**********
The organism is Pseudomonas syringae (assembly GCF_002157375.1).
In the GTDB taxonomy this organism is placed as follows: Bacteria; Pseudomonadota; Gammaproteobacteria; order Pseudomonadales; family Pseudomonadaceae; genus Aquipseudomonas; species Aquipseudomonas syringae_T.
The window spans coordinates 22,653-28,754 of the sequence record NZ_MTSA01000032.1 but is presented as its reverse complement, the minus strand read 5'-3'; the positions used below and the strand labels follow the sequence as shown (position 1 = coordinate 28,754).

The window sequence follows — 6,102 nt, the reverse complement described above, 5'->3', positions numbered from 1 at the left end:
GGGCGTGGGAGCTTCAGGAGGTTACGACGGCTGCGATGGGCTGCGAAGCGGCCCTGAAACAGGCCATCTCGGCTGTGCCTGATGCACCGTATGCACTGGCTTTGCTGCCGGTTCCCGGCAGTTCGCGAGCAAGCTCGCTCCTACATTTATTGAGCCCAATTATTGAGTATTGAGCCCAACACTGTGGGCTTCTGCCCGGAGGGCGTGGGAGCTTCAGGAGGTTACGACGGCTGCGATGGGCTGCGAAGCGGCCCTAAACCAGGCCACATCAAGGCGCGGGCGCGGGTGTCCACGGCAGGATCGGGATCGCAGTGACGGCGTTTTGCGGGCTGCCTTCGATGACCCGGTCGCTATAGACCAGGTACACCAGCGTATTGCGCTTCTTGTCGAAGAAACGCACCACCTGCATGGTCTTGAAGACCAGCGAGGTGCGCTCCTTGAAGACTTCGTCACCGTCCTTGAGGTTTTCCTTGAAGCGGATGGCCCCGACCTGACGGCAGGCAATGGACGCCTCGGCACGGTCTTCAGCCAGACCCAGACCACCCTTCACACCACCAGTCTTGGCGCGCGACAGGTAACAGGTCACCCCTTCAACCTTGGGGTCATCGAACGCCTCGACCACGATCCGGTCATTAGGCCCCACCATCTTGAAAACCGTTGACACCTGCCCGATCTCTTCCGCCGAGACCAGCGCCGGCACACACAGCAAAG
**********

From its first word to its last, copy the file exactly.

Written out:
The organism is Pseudomonas syringae (assembly GCF_002157375.1).
In the GTDB taxonomy this organism is placed as follows: Bacteria; Pseudomonadota; Gammaproteobacteria; order Pseudomonadales; family Pseudomonadaceae; genus Aquipseudomonas; species Aquipseudomonas syringae_T.
The window spans coordinates 22,653-28,754 of the sequence record NZ_MTSA01000032.1 but is presented as its reverse complement, the minus strand read 5'-3'; the positions used below and the strand labels follow the sequence as shown (position 1 = coordinate 28,754).

The window sequence follows — 6,102 nt, the reverse complement described above, 5'->3', positions numbered from 1 at the left end:
GGGCGTGGGAGCTTCAGGAGGTTACGACGGCTGCGATGGGCTGCGAAGCGGCCCTGAAACAGGCCATCTCGGCTGTGCCTGATGCACCGTATGCACTGGCTTTGCTGCCGGTTCCCGGCAGTTCGCGAGCAAGCTCGCTCCTACATTTATTGAGCCCAATTATTGAGTATTGAGCCCAACACTGTGGGCTTCTGCCCGGAGGGCGTGGGAGCTTCAGGAGGTTACGACGGCTGCGATGGGCTGCGAAGCGGCCCTAAACCAGGCCACATCAAGGCGCGGGCGCGGGTGTCCACGGCAGGATCGGGATCGCAGTGACGGCGTTTTGCGGGCTGCCTTCGATGACCCGGTCGCTATAGACCAGGTACACCAGCGTATTGCGCTTCTTGTCGAAGAAACGCACCACCTGCATGGTCTTGAAGACCAGCGAGGTGCGCTCCTTGAAGACTTCGTCACCGTCCTTGAGGTTTTCCTTGAAGCGGATGGCCCCGACCTGACGGCAGGCAATGGACGCCTCGGCACGGTCTTCAGCCAGACCCAGACCACCCTTCACACCACCAGTCTTGGCGCGCGACAGGTAACAGGTCACCCCTTCAACCTTGGGGTCATCGAACGCCTCGACCACGATCCGGTCATTAGGCCCCACCATCTTGAAAACCGTTGACACCTGCCCGATCTCTTCCGCCGAGACCAGCGCCGGCACACACAGCAAAG